Norman Rockwell Museum Announces 2014 Rockwell Center Fellowship Awards

Stockbridge, MA, March 13, 2014— Norman Rockwell Museum announces the 2014 recipients of its Rockwell Center Fellowships. Awarded through the Museum’s Rockwell Center for American Visual Studies, the yearlong fellowships are awarded to senior scholars and museum professionals pursuing research or projects in or relating to the subject of American illustration art and visual studies. This year’s recipients include:

Sloan, Advent of Society

John Sloan (1871-1951), Story illustration for “The Advent of Society” in “The “Philadelphia Inquirer” (October 7, 1894) page 12.

Senior Scholar Fellowship Winners

Dr. Alexis L. Boylan, assistant professor, joint appointment in the Art History Department and the Women’s Gender and Sexuality Studies Program, University of Connecticut. Dr. Boylan’s research topic, “Shinn and his ‘Salamander,’” is intended to be initially published as a scholarly article, as she considers whether a full-length book project on American book illustration in the 20th century is possible.

Dr. Alan Lupack and Dr. Barbara Tepa Lupack (joint application); Alan Lupack is the Director of the Robbins Library and adjunct professor of English at the University of Rochester; Barbara Tepa Lupack is currently an independent scholar and formerly an Academic Dean for SUNY/ESC. Their research topic, “Visions of Courageous Achievement: Moral Chivalry and American Arthurian Illustration in the Nineteenth and Twentieth Centuries,” is intended to provide a full-length essay on moral chivalry as depicted by nineteenth and twentieth century American illustrators, with a preliminary bibliography to be published as part of “The Camelot Project” at the University of Rochester; an exhibition on the topic is to be mounted in the Robbins Library of Rush Rhees Library at the University of Rochester, accompanied by a printed brochure.

Dissertation Fellowship Winner

Jennifer Stettler Parsons, doctoral candidate at the University of Virginia, McIntire Department of Art. Ms. Parson’s dissertation, “John Sloan: Between Philadelphia and New York, 1892-1904,” is expected for completion in Spring 2015.

In announcing this year’s fellows, Dr. Joyce K. Schiller, Rockwell Center curator notes that “each of these proposals is strong and portends shifting changes in the scholarship of American art history and the study of American visual culture. We congratulate each of our new fellows, and look forward to their research and upcoming lectures to be presented at Norman Rockwell Museum.”

The Rockwell Center awards annual fellowships promoting the study of American illustration to advance understanding of the role of published images in shaping and reflecting American culture. Rockwell Center Fellowships are open to senior scholars and museum professionals choosing to pursue research or projects in or relating to the subject field of American illustration art and visual studies from diverse academic perspectives. Funding for this year’s Rockwell Center Fellowships has been provided by the Lehman Foundation.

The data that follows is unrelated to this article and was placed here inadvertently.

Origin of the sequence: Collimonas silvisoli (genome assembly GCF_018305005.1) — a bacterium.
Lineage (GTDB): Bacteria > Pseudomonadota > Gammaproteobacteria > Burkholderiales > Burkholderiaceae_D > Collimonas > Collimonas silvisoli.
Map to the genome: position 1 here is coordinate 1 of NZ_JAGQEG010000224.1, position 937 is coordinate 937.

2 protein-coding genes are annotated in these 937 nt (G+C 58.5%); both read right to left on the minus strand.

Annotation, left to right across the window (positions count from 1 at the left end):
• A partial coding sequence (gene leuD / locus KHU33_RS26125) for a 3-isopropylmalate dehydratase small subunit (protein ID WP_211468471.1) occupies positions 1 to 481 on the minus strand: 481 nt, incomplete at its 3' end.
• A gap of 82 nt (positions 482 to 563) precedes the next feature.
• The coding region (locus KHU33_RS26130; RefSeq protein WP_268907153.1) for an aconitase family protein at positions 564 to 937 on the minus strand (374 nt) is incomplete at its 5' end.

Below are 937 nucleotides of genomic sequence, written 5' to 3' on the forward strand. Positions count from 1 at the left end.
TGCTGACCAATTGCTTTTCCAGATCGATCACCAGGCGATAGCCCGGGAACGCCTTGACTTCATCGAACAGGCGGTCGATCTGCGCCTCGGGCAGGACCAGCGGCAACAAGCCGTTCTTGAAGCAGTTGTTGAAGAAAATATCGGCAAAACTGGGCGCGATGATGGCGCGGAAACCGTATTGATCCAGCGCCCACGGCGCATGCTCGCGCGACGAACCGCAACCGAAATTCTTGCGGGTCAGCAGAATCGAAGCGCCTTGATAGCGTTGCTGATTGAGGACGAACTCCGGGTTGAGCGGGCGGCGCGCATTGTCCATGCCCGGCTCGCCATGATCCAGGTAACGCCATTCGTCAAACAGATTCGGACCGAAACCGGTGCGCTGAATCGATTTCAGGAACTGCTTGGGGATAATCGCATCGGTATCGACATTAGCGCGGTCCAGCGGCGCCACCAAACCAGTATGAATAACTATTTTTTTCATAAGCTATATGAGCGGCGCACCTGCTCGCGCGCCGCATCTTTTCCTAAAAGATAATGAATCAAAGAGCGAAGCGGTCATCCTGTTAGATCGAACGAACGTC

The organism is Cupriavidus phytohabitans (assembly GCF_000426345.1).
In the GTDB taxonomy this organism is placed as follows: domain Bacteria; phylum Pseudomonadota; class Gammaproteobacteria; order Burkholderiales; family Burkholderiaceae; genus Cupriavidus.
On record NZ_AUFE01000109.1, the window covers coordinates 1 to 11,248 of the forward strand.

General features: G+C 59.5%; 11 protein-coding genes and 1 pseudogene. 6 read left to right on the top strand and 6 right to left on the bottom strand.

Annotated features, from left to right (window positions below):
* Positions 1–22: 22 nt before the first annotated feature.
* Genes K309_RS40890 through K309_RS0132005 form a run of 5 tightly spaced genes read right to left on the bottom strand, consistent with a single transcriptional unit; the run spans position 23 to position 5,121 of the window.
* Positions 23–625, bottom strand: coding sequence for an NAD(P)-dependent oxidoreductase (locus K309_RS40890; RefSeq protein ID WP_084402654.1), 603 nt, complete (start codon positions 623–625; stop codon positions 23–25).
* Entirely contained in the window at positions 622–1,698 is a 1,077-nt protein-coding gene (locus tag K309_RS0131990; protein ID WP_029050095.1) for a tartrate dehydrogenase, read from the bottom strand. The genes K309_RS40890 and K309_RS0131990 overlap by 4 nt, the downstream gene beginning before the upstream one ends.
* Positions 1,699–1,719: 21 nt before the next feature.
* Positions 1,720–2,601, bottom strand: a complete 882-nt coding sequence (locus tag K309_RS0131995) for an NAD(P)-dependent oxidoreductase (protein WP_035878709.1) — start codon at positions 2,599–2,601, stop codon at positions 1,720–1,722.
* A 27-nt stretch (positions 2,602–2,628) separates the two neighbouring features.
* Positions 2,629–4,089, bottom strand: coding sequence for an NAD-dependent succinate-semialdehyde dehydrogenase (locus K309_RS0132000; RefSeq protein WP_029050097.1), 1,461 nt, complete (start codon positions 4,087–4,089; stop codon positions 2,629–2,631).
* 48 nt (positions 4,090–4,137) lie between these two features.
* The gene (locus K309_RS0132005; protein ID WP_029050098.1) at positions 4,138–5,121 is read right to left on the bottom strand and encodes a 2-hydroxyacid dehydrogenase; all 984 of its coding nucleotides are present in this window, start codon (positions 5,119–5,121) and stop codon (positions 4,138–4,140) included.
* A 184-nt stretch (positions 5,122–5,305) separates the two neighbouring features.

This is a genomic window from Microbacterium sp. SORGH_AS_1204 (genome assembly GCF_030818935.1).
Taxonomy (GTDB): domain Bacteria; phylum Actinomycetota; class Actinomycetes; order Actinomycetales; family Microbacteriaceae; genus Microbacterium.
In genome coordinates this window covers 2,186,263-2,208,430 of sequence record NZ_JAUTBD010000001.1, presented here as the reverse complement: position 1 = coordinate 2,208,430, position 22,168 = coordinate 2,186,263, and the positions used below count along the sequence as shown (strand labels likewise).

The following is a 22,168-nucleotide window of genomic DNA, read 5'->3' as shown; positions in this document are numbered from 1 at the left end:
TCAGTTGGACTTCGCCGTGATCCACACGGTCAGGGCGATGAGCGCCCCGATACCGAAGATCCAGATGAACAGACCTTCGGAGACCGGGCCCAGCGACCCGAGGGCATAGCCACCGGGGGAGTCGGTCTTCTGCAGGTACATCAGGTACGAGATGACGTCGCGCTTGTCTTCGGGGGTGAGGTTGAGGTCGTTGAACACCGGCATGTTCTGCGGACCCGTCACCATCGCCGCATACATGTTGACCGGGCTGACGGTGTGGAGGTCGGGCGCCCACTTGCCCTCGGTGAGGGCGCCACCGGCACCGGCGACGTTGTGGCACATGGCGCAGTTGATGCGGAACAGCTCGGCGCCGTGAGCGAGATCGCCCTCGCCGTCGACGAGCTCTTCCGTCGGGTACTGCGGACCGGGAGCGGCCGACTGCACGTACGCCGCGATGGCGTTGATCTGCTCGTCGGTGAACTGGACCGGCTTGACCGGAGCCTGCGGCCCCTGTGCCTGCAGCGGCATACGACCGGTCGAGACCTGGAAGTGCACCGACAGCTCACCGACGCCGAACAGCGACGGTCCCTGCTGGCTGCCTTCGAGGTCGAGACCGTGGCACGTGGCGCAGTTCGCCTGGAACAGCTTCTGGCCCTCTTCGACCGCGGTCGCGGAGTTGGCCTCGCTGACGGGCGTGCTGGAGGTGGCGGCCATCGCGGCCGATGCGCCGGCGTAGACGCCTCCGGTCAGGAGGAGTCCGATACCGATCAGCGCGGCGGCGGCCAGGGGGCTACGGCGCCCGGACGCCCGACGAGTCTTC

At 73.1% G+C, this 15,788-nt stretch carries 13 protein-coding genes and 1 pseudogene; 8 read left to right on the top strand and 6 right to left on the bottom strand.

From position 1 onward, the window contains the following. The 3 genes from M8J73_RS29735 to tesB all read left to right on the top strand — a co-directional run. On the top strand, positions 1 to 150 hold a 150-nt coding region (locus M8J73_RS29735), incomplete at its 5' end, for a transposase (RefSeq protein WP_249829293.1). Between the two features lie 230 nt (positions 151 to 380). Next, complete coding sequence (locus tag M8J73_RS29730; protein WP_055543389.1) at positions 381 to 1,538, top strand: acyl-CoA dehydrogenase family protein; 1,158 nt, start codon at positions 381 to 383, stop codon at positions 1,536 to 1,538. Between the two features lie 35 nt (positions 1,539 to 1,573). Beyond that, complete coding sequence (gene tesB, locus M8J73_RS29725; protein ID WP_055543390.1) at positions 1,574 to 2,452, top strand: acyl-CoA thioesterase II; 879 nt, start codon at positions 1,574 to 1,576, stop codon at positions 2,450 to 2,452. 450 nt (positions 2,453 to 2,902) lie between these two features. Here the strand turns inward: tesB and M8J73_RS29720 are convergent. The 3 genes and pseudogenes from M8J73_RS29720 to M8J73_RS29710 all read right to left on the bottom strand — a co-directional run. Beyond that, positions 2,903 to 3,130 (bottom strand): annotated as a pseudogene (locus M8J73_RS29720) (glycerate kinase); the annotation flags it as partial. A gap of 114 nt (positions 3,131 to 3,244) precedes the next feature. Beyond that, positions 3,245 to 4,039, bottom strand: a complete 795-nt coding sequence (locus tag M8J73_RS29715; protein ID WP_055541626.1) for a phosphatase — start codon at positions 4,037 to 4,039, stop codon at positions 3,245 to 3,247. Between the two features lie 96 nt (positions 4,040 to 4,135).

About The Rockwell Center for American Visual Studies

Since its inception, Norman Rockwell Museum has explored the impact of illustrated images and their role in shaping and reflecting our world through changing exhibitions, publications, and programs. A desire to deepen understanding of the art of illustration led to the formation of the Rockwell Center for American Visual Studies in 2006 to advance scholarship in American illustration and the Museum’s intention to develop a collection of illustration art.

The Rockwell Center for American Visual Studies is the nation’s first research institute dedicated to the integrative study of American illustration and its impact in our world. The Rockwell Center’s goal is to enhance and support scholarship relating to this significant public art form, exploring the power of published images and their integral role in shaping and reflecting society, culture, and history, and art―from the emergence of printed mass media in the mid-nineteenth century to the innovations of digital media today.

The Rockwell Center is comprised of several distinct programs that advance scholarship and access relating to this influential aspect of American visual culture. Developing an encyclopedic collection of American illustration art is the central building block of all the Center’s programs. These programs include research fellowships, online digital collections, national network of illustration partners, lectures and other scholarly programs, and exhibitions.

Learn more at http://www.rockwell-center.org

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